Never in his worst nightmares did the famed graffiti artist and Castle Hill native Tony Cruz think that he would be losing his eyesight before the age of 50.
He also never envisioned his case of type two macular telangiectasia leading him to a speaking engagement before the United Nations on Friday, February 1.
Cruz addressed the international delegates on issues of computer and LED lighting’s harmful effects during the UN’s 1 Million for 1 Billion global impact summit, sharing his own harrowing, personal experiences with the ‘blue’ light.
“In 2009 I was looking at a computer and saw a little dot appear on the screen, at first I thought it was the computer but it wouldn’t go away, then I realized it was my eyes, that’s when it all began,” said Cruz.
Things only got worse for Cruz’s sight. Now he has completely blurred vision in his right eye, and limited sight in the left; Cruz even gets pain in his chest and stomach when looking at something too bright.
Eventually, his condition will likely lead to total blindness.
Cruz created a vision awareness campaign in 2018 titled, ‘Do Not Kill Your Vision, Protect Your Eyes,’ etching that same message onto a wall mural on the corner of Westchester Avenue and Theriot Avenue in Soundview last May.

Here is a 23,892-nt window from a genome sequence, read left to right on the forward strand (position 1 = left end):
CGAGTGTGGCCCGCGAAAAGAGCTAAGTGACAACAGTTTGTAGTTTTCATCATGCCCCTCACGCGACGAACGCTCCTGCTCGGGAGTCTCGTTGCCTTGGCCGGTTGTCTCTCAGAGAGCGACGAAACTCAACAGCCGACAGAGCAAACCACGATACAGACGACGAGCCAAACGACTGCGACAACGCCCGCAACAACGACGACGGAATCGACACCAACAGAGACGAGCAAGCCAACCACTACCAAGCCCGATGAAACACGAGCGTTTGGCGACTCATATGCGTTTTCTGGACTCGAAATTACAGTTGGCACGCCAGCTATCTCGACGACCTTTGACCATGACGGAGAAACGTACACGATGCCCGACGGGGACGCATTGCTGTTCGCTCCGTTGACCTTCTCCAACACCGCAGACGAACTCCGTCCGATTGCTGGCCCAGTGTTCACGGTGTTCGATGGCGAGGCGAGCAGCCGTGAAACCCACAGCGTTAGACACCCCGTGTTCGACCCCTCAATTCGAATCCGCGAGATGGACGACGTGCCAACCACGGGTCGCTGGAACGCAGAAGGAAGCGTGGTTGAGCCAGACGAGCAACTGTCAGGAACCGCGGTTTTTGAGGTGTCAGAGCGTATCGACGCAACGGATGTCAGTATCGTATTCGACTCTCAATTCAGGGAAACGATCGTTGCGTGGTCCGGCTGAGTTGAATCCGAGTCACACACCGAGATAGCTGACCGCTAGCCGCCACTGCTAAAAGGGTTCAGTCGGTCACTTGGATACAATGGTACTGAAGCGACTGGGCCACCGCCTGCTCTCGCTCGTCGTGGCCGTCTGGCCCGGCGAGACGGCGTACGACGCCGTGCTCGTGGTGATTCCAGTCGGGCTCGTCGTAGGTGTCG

It was around that time when Cruz came in contact with Kareem Hertzog, a founding member of 1M1B; then his campaign saw nothing but success.
“When they told me I would be speaking at the UN, I thought it was just going to be a small panel in some conference room,” Cruz said, unaware that he would be speaking in one of the general assembly’s rooms.
After he spoke, warning the youth especially about blue light danger, Cruz’s message was received with a thunderous round of applause as other delegates told the artist they would be consulting him on upcoming vision awareness projects.
“God was my editor that day and graffiti got me to the United Nations,” the artist said in near disbelief at his turnaround from unfortunate circumstances.
Prior to Cruz’s struggle with vision loss, he painted over 200 murals around the Bronx, the rest of New York City and elsewhere.
He used the south Bronx and the hip-hop culture of the 1970s and 1980s that he grew up in as inspiration for poetry through his painting; Cruz’s late mother, Felisia Colon also served as the greatest support he could ever ask for.
It was then that he coined his graffiti moniker RAM2, coming from his birth name, Ramon.
Later on, Cruz did years of publicity work with famed blind guitarist Jose Feliciano, who he stills stays in touch with and is proud to call a friend.
“I guess it’s ironic what’s happening to me now. When I told Jose that I couldn’t even drive a car anymore he joking yelled back ‘I never could!’” Cruz laughed. “He always used humor to deal with his blindness, which is something that he taught me to do as well,” he mentioned.
Next up for Cruz is a new campaign with the Metropolitan Museum of Art to teach graffiti art to the blind.